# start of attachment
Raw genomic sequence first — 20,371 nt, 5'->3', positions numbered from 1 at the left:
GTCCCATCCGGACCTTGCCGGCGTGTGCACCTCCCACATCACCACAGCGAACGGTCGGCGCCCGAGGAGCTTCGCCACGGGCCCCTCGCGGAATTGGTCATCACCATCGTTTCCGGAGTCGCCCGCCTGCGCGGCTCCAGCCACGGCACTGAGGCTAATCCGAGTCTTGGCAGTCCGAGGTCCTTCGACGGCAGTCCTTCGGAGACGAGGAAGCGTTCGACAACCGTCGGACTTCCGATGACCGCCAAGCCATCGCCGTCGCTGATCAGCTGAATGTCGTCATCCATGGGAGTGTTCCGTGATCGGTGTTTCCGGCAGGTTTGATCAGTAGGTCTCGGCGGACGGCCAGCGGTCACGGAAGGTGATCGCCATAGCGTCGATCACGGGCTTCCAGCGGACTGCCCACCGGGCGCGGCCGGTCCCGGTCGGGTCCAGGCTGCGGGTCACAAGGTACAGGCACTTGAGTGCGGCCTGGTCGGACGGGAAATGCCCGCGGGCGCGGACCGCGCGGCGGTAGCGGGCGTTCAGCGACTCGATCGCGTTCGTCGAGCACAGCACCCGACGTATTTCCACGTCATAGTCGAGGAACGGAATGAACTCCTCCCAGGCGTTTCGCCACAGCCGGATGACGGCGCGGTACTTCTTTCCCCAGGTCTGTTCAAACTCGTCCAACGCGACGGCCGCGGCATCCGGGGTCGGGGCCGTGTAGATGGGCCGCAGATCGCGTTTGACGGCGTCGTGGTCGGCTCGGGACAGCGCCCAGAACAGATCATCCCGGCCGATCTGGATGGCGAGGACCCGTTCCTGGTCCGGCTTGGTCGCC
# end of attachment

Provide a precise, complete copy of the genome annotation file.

Raw genomic sequence first — 20,371 nt, 5'->3', positions numbered from 1 at the left:
GTCCCATCCGGACCTTGCCGGCGTGTGCACCTCCCACATCACCACAGCGAACGGTCGGCGCCCGAGGAGCTTCGCCACGGGCCCCTCGCGGAATTGGTCATCACCATCGTTTCCGGAGTCGCCCGCCTGCGCGGCTCCAGCCACGGCACTGAGGCTAATCCGAGTCTTGGCAGTCCGAGGTCCTTCGACGGCAGTCCTTCGGAGACGAGGAAGCGTTCGACAACCGTCGGACTTCCGATGACCGCCAAGCCATCGCCGTCGCTGATCAGCTGAATGTCGTCATCCATGGGAGTGTTCCGTGATCGGTGTTTCCGGCAGGTTTGATCAGTAGGTCTCGGCGGACGGCCAGCGGTCACGGAAGGTGATCGCCATAGCGTCGATCACGGGCTTCCAGCGGACTGCCCACCGGGCGCGGCCGGTCCCGGTCGGGTCCAGGCTGCGGGTCACAAGGTACAGGCACTTGAGTGCGGCCTGGTCGGACGGGAAATGCCCGCGGGCGCGGACCGCGCGGCGGTAGCGGGCGTTCAGCGACTCGATCGCGTTCGTCGAGCACAGCACCCGACGTATTTCCACGTCATAGTCGAGGAACGGAATGAACTCCTCCCAGGCGTTTCGCCACAGCCGGATGACGGCGCGGTACTTCTTTCCCCAGGTCTGTTCAAACTCGTCCAACGCGACGGCCGCGGCATCCGGGGTCGGGGCCGTGTAGATGGGCCGCAGATCGCGTTTGACGGCGTCGTGGTCGGCTCGGGACAGCGCCCAGAACAGATCATCCCGGCCGATCTGGATGGCGAGGACCCGTTCCTGGTCCGGCTTGGTCGCC